We Value Your Privacy

This site uses cookies to improve user experience. By continuing to browse, you accept the use of cookies and other technologies.


This Historical Female Scientist Attempted to Solve the Mysteries of Alchemy

Cleopatra the Alchemist dabbled in an early branch of science.

cleopatra the alchemist
  • camera-icon
  • Symbols from 'Chrysopoeia of Cleopatra'.Photo Credit: Wikipedia

What is alchemy, but a testament to humankind’s desire to, even momentarily, hold the power of a god? To be able to manipulate raw matter, create something from nothing, and know the secrets of the universe, rather than exist in dark, empty ignorance? 

Fire, earth, water, and air—from the perspective of an alchemist, they were not just the four elements, but four ingredients to start with. Such a notion makes up the basic principles of alchemy, that ancient lovechild of practical science and speculative philosophy, and the grandfather of chemistry and modern medicine.

But the ultimate goal of any alchemist was far less achievable than merely mastering the tricky element of fire. The Latin phrase "magnum opus" now commonly refers to a work of literature, art, or music that is considered the artist's lifetime achievement, such as Marcel Proust’s In Search of Lost Time or Leonardo da Vinci’s “Mona Lisa.” But the term’s original meaning was reserved for any attempt by an alchemist to create the philosopher’s stone, a mystical substance believed to have the power to transform other metals into gold and silver, heal any illness or disease instantly, and even bring immortality to its possessor.

Related: 10 Ancient Battles That Shook Civilizations

Of course, alchemy had its more down-to-earth uses as well. The arts of metalworking, glassmaking, medicine, advanced cookery and food preservation, cosmetics, and even the dyeing of clothes all originate from the research done by ancient scholars in their laboratories.

Popular cultural texts such as Mary Shelley’s science fiction novel Frankenstein—which takes inspiration from the myth of Prometheus, who was said to have stolen the element of fire from the gods and gifted it to humans for the advancement of civilization—have influenced our perception of science. However, they’ve also drummed into the collective conscience that the act of deconstructing and manipulating the natural world is solely a man’s business. The archetype of the “mad scientist”, such as Victor Frankenstein, is predominantly a male one. But peer through the microscope of history and you will find that alchemy was women’s work just as much as it was men’s work. One such woman was Cleopatra the Alchemist.

Related: 8 Fascinating Ancient History Books Whose Subjects Span the Globe

Cleopatra the Alchemist, who lived in Alexandria either in the 3rd or 4th century CE, was not the same person as Queen Cleopatra VII. Although the brilliant Egyptian ruler, who lived from 69 BCE to 30 BCE, had an interest in scientific experiments, particularly beauty treatments and medicine, she was too busy governing a mighty empire to devote herself entirely to studying the core makings of the universe. Besides her remarkable name, which she shared with a queen, Cleopatra the Alchemist may also have been one of the early scientists who puzzled over the eternal riddle of how to create the philosopher’s stone.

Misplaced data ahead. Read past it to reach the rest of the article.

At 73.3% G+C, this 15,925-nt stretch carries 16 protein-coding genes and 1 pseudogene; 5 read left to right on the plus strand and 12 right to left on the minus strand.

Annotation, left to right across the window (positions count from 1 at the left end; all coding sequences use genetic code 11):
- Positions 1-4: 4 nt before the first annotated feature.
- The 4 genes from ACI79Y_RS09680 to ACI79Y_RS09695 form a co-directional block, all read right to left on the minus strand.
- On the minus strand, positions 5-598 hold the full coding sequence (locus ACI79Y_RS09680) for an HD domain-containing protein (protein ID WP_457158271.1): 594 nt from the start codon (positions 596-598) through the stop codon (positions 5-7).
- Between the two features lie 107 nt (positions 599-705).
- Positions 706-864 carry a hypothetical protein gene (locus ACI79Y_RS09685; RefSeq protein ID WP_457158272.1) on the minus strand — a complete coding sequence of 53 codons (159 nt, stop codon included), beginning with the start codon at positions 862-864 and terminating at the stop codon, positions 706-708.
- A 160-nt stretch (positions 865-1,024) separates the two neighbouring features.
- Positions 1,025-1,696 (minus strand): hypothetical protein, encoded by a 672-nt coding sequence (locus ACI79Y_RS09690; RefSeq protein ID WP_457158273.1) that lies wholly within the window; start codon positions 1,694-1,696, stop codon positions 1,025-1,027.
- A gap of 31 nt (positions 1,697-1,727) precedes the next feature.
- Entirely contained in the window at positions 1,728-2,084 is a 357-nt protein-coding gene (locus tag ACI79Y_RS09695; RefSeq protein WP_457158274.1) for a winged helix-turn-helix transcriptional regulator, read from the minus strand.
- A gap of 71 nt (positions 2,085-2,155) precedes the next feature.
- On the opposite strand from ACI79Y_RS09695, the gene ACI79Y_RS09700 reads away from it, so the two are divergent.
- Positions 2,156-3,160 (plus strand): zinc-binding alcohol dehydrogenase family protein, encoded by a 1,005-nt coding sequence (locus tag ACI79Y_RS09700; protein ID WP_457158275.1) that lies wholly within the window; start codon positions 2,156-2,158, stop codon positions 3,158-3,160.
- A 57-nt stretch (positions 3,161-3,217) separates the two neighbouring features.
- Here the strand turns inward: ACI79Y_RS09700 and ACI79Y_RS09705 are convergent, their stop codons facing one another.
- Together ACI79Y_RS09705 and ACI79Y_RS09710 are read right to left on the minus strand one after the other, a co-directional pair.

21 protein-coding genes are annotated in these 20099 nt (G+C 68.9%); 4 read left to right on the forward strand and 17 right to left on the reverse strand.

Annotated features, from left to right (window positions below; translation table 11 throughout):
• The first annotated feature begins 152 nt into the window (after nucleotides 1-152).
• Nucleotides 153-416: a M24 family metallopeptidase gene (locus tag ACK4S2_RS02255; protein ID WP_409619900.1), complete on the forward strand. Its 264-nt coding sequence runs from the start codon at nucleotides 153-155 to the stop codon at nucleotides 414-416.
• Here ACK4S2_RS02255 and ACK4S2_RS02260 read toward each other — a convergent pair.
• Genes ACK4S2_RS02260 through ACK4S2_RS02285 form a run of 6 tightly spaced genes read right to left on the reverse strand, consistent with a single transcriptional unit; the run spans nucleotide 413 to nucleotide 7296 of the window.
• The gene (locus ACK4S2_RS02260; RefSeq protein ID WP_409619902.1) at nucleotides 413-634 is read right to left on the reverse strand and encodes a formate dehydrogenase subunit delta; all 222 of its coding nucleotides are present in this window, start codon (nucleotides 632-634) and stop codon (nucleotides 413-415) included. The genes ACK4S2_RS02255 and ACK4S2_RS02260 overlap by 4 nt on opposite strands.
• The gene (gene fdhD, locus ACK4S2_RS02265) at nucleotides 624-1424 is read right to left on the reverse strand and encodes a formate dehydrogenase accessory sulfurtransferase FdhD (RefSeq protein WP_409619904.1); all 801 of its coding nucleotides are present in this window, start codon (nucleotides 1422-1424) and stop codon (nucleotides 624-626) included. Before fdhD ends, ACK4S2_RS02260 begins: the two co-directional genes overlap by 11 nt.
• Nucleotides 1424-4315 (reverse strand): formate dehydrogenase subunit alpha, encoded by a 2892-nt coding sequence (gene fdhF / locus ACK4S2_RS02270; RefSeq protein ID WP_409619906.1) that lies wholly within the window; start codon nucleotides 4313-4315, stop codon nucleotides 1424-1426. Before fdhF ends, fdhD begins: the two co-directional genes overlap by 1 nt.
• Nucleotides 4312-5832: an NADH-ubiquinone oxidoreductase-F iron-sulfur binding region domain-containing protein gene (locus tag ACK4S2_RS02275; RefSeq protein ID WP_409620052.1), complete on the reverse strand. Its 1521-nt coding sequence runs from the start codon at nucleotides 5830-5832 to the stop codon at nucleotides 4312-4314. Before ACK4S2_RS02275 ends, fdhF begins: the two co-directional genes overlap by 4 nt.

library of alexandria
  • camera-icon
  • 19th-century rendering of the Library of Alexandria.

    Photo Credit: Wikipedia

Cleopatra set out to create gold through chemical and scientific means under a controlled environment. She may have also invented the alembic, a distillation apparatus. A copy of her own magnum opus survives in both senses of the word. The Chrysopoeia of Cleopatra, or Cleopatra’s Gold-Making, was both her life's work and purportedly a coded guide to making the philosopher's stone. Cleopatra's contemporaries refer to her as one of four female alchemists who was able to create such a substance. 

Preserved on a single sheet of papyrus, the Chrysopoeia is currently being held in the Netherlands at Leiden University. It is notable for being one of the earliest scientific texts authored by a woman. 

Related: How Trota of Salerno, 12th-Century Female Gynecologist, Disappeared from History

However, attempts to crack Cleopatra’s mysterious and complicated code of drawings and symbols have so far been unsuccessful. There is no doubt that this was deliberate. Cleopatra was living and working in ancient Alexandria, a bustling intellectual hub full of competitive scholars who would have been happy to get their hands on her writings and take credit for her work. However, what can be deciphered from the text is the appearance of a sketch of a snake eating its own tail. 

The symbol, popular in Cleopatra’s time, forms an unbreakable circle. Known as the ouroboros, it represents the passage and changes of time, eternity, and life that never ends. We may not know exactly what Cleopatra intended to convey by sketching such a symbol. But her legacy as one of the first female scientists, a feat we remember centuries later, is in its own way a sort of philosopher’s stone, bringing immortality to her name.